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Datin | The Roar

 
 
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Pros


Full of slick beats, top-notch production, veteran-level lyrics, and smart collaborations.

Cons


Feels disjointed here and there; Doesn't completely set himself apart from Bizzle.


Bottom Line

Darin’s “The Roar” is a good start for already seasoned artist.

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Posted February 29, 2016 by

 
Full Review
 
 

Datin is the newest addition to the God Over Money Family and people have been waiting with baited breath to see what would come of it. Let’s be honest, in the world of CHH, Reach Records are the cultural ambassadors, Humble Beast are the social commentators, Lampmode are the ivory tower theologians, and God Over Money are the street corner preachers. With so few street preachers left in the world of CHH, the house that Bizzle built is a breath of fresh air for those who remember a time when all CHH had were street preachers.

As would be expected, Datin’s lyrical flow and focus are very similar to that of Bizzle. You might even call him Bizzle Jr. But, don’t get me wrong. Datin is certainly trying to be own artist. His GOM debut The Roar is proof positive of that. Full of slick beats, top-notch production, veteran-level lyrics, and smart collaborations, The Roar is as strong a debut project as I’ve heard.

Datin’s “Intro” sets the overall tone for the The Roar and he pulls no punches. He establishes early on his sense of urgency by claiming we’re in the last days. His flow is reminiscent of T-Bone when he was at his height, but has the cultural prowess of label mate Bizzle.

“Had Enough” (feat. Bizzle) and “Hallelujah All Day” were the first two singles released off of the project. They definitely had me salivating in anticipation of the newest GOM artist to join the roster and drop an album. The former takes to task GOM’s critics who armchair their attacks about “strategy” or “approach,” while Bizzle and Co. are hitting the streets with the truth of the Gospel. The latter talks about what it means to be a martyr, shining a spotlight on those who have given their lives for the faith, both ancient and modern.

“Giants Fall” has a nice East Coast vibe to it. No surprise, given that the track was co-produced by DJ Official. So, if you were a fan of Entermission, you’ll get that classic Fish sound with a new twist for 2016. Of course, Datin steps effortlessly into the mix and tears it up. Additionally, the beat is split in two—fast-paced and thunderous on the front 9 and slowed-down and measured on the back 9.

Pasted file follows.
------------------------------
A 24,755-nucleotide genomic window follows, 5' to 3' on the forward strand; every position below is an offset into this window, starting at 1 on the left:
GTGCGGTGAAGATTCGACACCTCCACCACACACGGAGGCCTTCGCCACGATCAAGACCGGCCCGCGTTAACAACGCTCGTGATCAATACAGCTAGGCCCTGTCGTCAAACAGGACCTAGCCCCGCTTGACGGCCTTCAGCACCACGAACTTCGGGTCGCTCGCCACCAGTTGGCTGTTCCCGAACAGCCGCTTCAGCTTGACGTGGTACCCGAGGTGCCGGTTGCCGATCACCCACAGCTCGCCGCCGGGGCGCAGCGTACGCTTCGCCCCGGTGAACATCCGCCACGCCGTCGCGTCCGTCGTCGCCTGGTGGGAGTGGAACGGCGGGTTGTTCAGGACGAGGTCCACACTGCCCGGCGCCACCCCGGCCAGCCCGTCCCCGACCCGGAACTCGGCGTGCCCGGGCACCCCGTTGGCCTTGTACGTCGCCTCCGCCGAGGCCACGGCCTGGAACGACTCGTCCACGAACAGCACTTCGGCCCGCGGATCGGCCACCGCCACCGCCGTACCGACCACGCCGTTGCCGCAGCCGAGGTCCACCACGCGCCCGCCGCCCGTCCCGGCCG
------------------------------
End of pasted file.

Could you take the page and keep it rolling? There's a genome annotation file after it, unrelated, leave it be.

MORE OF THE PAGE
“He is Here” is a piece about the presence of God in the midst of life’s struggles. Sevin and Franky Bells collaborate on the record and things are a bit more jazzy and mellow with this one. I’d generally frown on a track like this following so soon after “Giants Fall,” but given that the back half of the previous track is mellow, it works.

The project is not without its drawbacks, though. While I love the forward trek of mainstream and CHH in a more instrumentally honest direction, here it leads to an album that feels disjointed here and there. One minute, Datin is hitting the listener hard with Scripture and colorful cultural commentary, the next he has slowed things to a snail’s pace. It’s not a bad thing, per se. Track listings are like a jigsaw puzzle. I don’t feel like it was put together in such a way that creates a lyrical and narrative flow.

The concern I have for the second project will be whether he can differentiate himself from Bizzle a bit. Despite being on God Over Money, he won’t survive very long if people think of him as just another Bizzle. We already have a Bizzle. I’d like to see people meet Datin.

Overall, The Roar is a good start for already seasoned artist. Datin’s been making the rounds in CHH for a little bit now, so it’s nice to see him land on a label that suits his particular approach and disposition. Hopefully he’ll continue to grow an evolve as an artist and we’ll hear a lot more from him in the future.


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